Elastration (a portmanteau of "elastic" and "castration") is a bloodless method of male castration and docking commonly used for livestock. Elastration is simply banding the body part (scrotum or tail) until it drops off. This method is favored for its simplicity, low cost, and minimal training requirements.


Elastration is the most common method used to castrate sheep and goats,[1] but is also common in cattle.[2]


Elastration involves restraining the animal, without the need for anesthesia or sedation (unlike most other castration methods), in a position that provides access to the genitals. Special elastrator pliers are then used to place a tight latex (rubber) elastrator ring gently around the base of the scrotum.[3] This cuts the blood supply to the scrotum and testicles, which will totally decay and slough off within a few weeks.[4] Care must be taken during the procedure to ensure that both testicles are fully descended and properly located inside the scrotum, and that the animal's nipples are not included within the ring. Elastration is normally limited to castrations done during the first few weeks of life, and it cannot be used for species where the scrotum does not have a narrow base, such as pigs or horses. It is commonly recommended to not use this method on goats until they are 8 weeks or older. This is due to possible complications that could occur later in life like Urinary Calculi. "Goats banding from day 1–30 are most at risk."[5] There are those who feel that this method is inhumane and choose to use other methods. These methods would include what some call the "Emasculatome", "Burdizzo", or "Richey Nipper". The Burdizzo and Richey Nipper are names of tools used for the process of the emasculatome.

Possible complications

Some European countries have banned the practice due to their belief that the procedure is inhumane. There is some evidence that elastration is more painful if carried out on older animals,[6][7] although much of the immediate pain of application can be prevented by injection of local anaesthesia into the scrotal neck and testicles.[8] Practitioners usually try to elastrate as soon as possible, once the testicles have descended, to reduce the amount of dead tissue, infection, and accompanying complications.[2] However, with some animals such as goats, castrating too early increases the frequency of kidney stones and urinary problems due to reduced size of the urethra, so elastration may be postponed.[9] If bull calves are castrated within the first one or two days the testes may sometimes be small and soft enough to be drawn up through the ring, and they continue to develop above the scrotum – surgical castration then becomes necessary.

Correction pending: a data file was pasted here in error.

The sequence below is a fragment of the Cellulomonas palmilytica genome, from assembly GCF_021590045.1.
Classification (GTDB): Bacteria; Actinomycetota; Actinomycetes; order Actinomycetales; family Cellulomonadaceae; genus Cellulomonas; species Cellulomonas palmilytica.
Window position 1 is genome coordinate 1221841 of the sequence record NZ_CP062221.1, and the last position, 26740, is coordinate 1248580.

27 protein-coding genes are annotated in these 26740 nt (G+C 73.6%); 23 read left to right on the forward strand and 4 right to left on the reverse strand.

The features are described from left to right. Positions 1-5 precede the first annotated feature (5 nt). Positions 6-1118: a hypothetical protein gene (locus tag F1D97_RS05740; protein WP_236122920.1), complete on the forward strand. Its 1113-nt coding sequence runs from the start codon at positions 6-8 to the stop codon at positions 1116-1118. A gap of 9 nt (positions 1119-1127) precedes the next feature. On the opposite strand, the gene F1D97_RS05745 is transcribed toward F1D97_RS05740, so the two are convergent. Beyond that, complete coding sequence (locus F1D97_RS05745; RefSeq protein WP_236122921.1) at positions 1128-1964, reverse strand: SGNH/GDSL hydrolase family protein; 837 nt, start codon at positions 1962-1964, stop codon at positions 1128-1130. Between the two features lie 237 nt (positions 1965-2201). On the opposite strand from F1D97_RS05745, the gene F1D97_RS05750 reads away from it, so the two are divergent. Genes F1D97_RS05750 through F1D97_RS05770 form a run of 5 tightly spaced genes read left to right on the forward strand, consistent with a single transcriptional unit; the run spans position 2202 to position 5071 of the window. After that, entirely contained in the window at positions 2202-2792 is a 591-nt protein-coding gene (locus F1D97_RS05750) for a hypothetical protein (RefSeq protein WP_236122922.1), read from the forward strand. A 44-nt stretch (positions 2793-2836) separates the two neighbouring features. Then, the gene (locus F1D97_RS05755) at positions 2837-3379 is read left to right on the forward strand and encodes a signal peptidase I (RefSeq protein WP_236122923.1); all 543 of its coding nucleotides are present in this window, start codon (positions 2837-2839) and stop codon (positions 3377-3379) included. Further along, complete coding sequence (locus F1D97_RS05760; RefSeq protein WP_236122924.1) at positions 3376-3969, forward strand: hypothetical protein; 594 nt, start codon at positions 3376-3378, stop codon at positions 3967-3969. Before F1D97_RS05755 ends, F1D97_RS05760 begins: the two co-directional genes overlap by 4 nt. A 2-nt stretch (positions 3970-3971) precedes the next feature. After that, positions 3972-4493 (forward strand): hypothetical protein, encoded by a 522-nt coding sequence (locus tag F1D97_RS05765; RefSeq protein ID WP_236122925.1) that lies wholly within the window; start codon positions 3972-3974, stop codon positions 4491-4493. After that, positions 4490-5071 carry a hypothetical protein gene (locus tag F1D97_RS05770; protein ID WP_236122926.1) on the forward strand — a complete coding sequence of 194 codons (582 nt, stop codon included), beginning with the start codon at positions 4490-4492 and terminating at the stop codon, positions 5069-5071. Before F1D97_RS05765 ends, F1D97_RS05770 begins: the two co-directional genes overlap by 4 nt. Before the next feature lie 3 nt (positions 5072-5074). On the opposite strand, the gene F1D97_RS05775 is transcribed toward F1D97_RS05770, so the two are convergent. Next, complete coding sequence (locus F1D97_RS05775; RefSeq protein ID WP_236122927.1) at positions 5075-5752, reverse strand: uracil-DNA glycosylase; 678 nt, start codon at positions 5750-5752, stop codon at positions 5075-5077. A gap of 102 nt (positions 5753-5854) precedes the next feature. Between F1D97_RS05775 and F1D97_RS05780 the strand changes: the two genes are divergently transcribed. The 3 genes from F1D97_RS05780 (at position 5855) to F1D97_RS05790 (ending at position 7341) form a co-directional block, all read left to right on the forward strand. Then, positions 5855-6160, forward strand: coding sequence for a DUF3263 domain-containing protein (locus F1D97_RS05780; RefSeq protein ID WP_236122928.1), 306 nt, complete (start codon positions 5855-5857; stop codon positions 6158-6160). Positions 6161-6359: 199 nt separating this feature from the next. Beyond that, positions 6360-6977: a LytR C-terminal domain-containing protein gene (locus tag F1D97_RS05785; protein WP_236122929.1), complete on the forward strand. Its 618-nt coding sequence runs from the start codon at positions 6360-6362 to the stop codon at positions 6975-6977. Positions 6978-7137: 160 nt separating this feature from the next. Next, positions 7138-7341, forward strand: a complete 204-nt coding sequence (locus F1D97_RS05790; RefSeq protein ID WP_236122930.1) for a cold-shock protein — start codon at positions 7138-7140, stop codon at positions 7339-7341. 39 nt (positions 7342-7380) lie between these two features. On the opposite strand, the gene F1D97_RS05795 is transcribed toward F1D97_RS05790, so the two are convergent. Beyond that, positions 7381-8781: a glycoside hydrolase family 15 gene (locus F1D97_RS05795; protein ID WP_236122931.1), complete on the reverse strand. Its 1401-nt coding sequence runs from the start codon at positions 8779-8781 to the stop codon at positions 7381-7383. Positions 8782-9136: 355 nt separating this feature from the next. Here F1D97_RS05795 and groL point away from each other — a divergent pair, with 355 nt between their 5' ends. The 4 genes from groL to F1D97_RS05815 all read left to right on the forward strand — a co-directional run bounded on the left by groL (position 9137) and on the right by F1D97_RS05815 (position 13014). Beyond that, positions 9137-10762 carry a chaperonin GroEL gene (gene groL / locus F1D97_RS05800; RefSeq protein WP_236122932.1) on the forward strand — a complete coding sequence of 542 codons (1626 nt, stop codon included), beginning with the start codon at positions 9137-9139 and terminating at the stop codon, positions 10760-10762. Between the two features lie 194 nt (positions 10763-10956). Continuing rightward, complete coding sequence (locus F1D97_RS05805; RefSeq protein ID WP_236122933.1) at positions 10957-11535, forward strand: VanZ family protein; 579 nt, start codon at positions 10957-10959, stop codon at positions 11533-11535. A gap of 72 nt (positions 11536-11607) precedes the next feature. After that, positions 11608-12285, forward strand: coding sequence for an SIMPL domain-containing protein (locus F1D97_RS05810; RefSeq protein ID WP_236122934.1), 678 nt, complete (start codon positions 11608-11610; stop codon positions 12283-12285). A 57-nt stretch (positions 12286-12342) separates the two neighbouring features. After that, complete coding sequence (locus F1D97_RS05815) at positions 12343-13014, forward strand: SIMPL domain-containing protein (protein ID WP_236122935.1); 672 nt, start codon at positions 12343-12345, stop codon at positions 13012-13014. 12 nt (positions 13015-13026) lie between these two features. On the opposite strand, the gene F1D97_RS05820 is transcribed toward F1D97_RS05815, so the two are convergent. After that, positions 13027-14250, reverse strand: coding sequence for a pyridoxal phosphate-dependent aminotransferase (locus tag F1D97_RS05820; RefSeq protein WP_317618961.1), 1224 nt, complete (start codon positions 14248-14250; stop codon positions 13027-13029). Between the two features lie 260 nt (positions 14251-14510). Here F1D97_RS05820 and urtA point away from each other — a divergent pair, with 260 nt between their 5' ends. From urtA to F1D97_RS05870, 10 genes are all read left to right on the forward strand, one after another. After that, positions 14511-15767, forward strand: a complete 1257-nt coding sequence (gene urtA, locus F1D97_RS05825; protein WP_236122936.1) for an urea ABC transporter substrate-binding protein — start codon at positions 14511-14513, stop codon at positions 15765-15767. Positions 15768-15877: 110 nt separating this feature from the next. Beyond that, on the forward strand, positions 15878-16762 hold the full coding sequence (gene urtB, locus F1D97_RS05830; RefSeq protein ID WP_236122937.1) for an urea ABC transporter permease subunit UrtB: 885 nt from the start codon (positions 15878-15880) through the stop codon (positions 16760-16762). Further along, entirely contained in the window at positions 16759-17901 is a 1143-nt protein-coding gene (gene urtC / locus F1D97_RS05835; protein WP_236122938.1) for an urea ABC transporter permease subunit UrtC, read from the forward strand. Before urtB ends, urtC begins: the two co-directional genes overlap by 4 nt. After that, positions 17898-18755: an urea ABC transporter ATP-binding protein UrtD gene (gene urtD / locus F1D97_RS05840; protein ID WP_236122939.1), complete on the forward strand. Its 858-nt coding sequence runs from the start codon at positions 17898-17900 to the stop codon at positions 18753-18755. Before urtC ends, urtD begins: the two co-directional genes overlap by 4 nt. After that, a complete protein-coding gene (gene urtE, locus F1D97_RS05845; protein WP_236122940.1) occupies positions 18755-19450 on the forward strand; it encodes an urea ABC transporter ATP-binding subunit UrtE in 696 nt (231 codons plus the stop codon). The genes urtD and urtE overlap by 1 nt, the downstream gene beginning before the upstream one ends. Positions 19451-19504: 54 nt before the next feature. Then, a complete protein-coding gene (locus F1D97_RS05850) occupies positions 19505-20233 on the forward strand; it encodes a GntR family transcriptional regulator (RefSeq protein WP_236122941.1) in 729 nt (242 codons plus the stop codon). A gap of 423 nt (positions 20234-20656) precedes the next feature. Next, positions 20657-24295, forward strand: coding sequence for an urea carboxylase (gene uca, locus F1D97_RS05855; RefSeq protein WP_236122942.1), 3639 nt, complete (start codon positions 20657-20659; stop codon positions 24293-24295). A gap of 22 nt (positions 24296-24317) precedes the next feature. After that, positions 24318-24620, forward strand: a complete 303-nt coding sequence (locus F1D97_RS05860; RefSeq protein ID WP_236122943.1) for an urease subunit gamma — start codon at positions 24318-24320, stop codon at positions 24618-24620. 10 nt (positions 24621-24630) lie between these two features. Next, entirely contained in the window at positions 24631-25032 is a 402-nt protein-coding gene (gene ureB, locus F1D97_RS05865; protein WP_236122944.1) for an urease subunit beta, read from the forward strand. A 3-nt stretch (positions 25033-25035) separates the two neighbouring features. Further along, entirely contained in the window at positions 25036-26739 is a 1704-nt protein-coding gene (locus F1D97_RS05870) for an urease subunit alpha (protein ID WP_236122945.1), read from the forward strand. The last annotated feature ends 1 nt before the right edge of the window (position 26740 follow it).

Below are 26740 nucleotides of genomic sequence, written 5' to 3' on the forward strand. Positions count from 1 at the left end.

Lambs with rubber rings on their tails
Elastrated lamb tail

The same tool and rings are also used to dock the tails of many breeds of sheep, to prevent dung building up on the tails (which can lead to fly strike). This is usually done at the same time as castration of the ram lambs.

It is also called sheep marking in Australia.

See also


  1. ^ Baby Lamb Processing
  2. ^ a b Cattleman Article
  3. ^ *Cottle, D.J. (1991). Australian Sheep and Wool Handbook. Melbourne, Australia: Inkata Press. pp. 20–23. ISBN 0-909605-60-2. 
  4. ^ http://animals.pawnation.com/billy-goats-smell-bad-3344.html#Wethering Why Do Billy Goats Smell So Bad?
  5. ^ http://www.ansc.purdue.edu/SP/MG/Documents/SLIDES/Urinary%20calculi.pdf
  6. ^ Welfare implications of castration of cattle, American Veterinary Medical Association paper
  7. ^ Hajiba Zaaboul, Effects of Age and Method of Castration on Performance and Stress Response of Beef Cattle, Ag-Info Centre, Alberta Agriculture and Food.
  8. ^ Dinniss, AS; Mellor, DJ; Stafford, KJ; Bruce, RA; Ward, RN (Jun 1997). "Acute cortisol responses of lambs to castration using a rubber ring and/or a castration clamp with or without local anaesthetic". New Zealand veterinary journal. 45 (3): 114–21. doi:10.1080/00480169.1997.36005. PMID 16031965. 
  9. ^ Fiasco Farms. Goat Health & Husbandry. Male Goat Information: Bucks & Wethers. Retrieved 6 October 2008.